So far, so good?

gouna egypt
Now this is what I call an entrance

Here are my first impressions of the new villa in Gouna, Egypt, that I moved into yesterday. I will be staying here a month, making it a 7-month stay in my first foray overseas as an expat from America.

It is quite obvious from the news with each passing day that something increasingly sinister is going on in the United States. This is going to play into the decision by my wife and I to return to Gouna in October for what may end up being a 9-month stay, but is far from being the only consideration for such a move. I have a couple of weeks before I have to tell the real estate agent we want to book the place in the Fall long term; this way the joint doesn’t get rented out from under us.

Last night I slept in the bedroom on the top floor of the villa; it has a commanding view of the cove and the Red Sea in the distance.  Bad mistake.  Though the bed was nice and big, I woke up at 2AM with terrible lower back pain.  I should not have risked sleeping on a bed with as soft a mattress. I took a blanket and spent the rest of the night on the floor in the living room in with CNN on. By morning, the back situation had improved. Luckily there are two other bedrooms in the villa, and the larger of the two with an equally pleasant lagoon view has a nice big bed with a hard mattress. That’s where I’ll be sleeping tonight.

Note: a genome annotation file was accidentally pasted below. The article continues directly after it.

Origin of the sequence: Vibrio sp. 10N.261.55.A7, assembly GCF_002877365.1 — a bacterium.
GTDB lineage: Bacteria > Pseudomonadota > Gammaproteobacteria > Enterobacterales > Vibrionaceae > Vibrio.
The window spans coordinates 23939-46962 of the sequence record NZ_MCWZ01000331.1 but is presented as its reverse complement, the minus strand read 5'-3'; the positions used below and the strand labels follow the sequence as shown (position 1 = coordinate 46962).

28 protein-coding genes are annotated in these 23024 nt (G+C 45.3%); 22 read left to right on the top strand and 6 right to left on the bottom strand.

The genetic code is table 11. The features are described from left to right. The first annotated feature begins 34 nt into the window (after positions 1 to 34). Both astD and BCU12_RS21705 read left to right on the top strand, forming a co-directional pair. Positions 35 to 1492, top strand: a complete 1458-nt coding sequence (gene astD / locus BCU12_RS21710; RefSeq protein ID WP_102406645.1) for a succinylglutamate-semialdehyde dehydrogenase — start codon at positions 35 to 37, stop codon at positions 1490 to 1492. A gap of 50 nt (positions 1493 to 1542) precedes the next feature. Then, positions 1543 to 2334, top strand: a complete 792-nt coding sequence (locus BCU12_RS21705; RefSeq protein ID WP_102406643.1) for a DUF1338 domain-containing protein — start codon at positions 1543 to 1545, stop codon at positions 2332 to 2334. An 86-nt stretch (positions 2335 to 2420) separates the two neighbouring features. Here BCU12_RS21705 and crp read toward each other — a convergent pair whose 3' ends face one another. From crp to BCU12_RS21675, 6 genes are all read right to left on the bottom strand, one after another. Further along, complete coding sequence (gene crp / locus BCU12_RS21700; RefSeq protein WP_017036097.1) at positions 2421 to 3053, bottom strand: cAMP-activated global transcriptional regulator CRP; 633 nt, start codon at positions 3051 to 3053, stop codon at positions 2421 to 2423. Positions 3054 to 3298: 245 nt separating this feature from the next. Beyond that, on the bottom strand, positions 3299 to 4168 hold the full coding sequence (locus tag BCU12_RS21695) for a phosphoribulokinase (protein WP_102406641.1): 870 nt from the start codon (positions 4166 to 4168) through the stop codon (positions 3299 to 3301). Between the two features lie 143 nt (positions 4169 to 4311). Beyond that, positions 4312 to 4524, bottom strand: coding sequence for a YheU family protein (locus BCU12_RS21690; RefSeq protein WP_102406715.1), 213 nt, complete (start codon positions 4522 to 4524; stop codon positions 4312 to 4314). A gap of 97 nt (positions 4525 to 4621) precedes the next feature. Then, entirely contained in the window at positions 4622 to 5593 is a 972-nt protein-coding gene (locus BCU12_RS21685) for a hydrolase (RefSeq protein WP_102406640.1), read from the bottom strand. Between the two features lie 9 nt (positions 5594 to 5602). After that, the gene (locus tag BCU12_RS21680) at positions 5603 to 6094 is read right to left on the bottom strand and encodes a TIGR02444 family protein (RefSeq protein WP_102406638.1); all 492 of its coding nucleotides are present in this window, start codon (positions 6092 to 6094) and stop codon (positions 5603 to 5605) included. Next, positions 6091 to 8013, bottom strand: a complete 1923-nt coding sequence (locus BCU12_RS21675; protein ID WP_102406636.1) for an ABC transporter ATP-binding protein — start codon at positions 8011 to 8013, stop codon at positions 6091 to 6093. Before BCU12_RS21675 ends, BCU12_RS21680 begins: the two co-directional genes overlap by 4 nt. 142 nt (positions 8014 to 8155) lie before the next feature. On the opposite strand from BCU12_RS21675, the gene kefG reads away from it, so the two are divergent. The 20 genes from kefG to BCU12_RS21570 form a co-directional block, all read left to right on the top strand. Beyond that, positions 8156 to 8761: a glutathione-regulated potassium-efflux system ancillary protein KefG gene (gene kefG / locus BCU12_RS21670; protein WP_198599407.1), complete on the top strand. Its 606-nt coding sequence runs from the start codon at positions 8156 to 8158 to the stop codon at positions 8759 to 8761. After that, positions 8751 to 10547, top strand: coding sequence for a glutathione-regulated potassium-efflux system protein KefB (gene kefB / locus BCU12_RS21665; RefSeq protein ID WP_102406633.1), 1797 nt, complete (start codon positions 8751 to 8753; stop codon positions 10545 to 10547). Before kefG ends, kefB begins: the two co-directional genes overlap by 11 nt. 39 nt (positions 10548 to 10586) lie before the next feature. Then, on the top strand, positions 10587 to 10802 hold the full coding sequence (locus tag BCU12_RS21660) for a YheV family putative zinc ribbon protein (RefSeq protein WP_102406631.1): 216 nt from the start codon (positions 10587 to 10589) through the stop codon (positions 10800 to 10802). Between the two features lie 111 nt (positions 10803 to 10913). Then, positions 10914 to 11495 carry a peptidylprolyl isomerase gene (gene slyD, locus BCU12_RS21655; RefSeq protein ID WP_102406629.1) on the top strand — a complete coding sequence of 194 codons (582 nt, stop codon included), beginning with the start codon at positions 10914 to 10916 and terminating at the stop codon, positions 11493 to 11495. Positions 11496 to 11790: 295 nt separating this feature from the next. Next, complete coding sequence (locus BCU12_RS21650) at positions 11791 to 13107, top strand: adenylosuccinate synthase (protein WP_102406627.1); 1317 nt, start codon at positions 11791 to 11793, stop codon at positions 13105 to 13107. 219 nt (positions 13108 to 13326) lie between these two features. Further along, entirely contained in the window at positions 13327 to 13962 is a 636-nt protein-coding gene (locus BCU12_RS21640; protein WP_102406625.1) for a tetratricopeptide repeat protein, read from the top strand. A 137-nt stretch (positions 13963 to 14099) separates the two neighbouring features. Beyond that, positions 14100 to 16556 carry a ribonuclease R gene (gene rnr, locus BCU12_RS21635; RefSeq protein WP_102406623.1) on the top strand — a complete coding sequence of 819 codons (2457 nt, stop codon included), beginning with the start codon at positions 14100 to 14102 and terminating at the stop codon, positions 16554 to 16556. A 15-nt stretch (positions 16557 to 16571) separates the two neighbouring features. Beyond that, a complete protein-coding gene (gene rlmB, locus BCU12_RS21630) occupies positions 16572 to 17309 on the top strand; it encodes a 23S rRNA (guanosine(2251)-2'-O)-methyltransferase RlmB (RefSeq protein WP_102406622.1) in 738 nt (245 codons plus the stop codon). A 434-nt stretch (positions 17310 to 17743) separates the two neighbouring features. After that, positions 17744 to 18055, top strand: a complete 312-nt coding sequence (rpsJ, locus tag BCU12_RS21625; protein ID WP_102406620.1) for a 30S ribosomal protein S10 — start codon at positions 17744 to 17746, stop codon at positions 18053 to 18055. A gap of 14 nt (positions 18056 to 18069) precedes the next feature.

gouna egypt
View of the back terrace and pergola

I am back again to being near Abu Tig marina.  But unlike last time (Sept – Dec), I am on a cove that is on the other side of the marina. My previous stay at Abu Tig was a nightmare, due to all the noise.  The situation here is quite different.

Even though there was a lot of noise in the marina due to some apparently by-invite-only World Cup display event at the same theater where they had the film festival ceremonies last year, the dawsha (racket) was definitely bearable — thanks to a greater distance from Abu Tig, and houses on the other side of the cove that block the noise, which was not the case when I was renting the apartment in the marina itself during my first 3 months in El Gouna.

gouna egypt
I plan to swim here this afternoon